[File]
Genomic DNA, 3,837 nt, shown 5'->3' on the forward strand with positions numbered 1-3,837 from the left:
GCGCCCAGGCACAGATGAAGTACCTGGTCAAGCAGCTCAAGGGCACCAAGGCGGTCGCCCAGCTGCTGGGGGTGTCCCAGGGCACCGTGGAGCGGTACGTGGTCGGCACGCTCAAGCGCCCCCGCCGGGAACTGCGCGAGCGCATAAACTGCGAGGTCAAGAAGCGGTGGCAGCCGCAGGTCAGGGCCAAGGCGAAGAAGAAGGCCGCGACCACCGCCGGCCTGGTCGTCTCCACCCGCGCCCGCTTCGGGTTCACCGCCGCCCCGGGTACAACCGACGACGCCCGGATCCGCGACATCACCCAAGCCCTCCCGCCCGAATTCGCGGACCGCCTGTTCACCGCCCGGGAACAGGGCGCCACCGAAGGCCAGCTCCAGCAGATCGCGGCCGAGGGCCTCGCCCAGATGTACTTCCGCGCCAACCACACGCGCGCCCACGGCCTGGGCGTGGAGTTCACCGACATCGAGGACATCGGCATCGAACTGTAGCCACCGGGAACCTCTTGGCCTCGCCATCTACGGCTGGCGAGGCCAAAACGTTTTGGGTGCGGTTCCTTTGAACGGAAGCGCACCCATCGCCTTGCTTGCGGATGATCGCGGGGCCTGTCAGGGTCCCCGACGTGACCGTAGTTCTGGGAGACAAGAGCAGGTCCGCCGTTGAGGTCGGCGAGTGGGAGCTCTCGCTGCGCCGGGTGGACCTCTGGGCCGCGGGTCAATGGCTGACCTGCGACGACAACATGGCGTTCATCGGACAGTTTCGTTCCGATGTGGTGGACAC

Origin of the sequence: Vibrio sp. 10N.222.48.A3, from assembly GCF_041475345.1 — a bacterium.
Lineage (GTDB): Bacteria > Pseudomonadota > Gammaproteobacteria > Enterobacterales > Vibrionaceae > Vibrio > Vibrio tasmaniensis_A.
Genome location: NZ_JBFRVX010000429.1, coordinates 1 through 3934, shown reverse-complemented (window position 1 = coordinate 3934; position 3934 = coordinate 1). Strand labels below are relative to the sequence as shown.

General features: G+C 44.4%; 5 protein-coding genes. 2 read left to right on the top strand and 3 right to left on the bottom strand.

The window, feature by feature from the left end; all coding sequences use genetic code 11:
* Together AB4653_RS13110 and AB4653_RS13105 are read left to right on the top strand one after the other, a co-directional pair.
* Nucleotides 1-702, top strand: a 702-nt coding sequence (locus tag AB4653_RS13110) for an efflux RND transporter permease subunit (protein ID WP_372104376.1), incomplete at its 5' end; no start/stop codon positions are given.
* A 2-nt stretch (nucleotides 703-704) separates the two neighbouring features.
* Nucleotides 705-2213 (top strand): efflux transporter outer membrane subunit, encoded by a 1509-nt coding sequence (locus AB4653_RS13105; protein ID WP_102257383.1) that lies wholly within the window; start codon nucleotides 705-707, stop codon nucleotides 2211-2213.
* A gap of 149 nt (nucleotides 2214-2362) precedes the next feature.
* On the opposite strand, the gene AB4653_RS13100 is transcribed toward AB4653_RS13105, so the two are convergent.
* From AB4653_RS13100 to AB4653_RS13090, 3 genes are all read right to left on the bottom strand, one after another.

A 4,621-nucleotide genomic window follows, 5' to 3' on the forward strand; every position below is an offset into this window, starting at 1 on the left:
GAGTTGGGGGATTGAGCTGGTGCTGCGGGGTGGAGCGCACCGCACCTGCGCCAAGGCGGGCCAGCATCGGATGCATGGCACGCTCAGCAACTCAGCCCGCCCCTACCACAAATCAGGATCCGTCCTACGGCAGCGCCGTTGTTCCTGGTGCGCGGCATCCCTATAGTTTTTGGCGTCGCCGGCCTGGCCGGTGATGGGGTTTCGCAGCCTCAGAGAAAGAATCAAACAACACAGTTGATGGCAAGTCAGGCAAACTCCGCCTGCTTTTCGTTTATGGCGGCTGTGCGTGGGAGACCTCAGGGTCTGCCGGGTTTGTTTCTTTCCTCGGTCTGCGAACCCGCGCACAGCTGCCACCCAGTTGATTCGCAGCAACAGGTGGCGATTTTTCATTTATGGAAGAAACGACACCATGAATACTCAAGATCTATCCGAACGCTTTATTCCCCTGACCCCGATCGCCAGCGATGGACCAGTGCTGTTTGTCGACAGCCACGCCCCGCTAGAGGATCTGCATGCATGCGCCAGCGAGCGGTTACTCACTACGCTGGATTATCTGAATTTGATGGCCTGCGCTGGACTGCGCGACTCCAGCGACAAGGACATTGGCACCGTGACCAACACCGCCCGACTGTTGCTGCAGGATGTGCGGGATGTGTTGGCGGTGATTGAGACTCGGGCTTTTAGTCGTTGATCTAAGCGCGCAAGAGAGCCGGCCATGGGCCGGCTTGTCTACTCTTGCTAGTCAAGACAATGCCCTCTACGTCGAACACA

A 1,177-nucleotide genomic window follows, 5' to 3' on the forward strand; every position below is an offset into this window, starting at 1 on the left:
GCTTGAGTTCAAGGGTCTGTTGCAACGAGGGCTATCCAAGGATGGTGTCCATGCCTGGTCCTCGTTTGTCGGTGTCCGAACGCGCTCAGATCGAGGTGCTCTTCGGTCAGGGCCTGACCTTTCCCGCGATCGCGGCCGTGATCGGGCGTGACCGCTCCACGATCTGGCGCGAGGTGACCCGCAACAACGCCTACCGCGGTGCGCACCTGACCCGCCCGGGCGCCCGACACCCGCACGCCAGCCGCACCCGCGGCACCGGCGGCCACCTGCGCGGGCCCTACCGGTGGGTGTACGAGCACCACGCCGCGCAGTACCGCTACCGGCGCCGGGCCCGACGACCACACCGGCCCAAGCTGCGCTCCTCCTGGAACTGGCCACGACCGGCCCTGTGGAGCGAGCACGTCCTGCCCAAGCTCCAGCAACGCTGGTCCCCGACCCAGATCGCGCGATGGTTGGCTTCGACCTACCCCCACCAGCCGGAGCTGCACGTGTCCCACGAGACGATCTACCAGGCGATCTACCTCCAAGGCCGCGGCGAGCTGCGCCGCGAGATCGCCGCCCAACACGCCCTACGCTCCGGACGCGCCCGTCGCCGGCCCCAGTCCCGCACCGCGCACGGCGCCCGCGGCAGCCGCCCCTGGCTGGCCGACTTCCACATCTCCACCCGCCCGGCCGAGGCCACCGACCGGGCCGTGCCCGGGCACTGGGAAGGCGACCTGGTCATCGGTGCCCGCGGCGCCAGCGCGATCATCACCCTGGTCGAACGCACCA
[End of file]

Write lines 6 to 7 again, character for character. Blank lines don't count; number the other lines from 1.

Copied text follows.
General features: G+C 44.4%; 5 protein-coding genes. 2 read left to right on the top strand and 3 right to left on the bottom strand.

The window, feature by feature from the left end; all coding sequences use genetic code 11: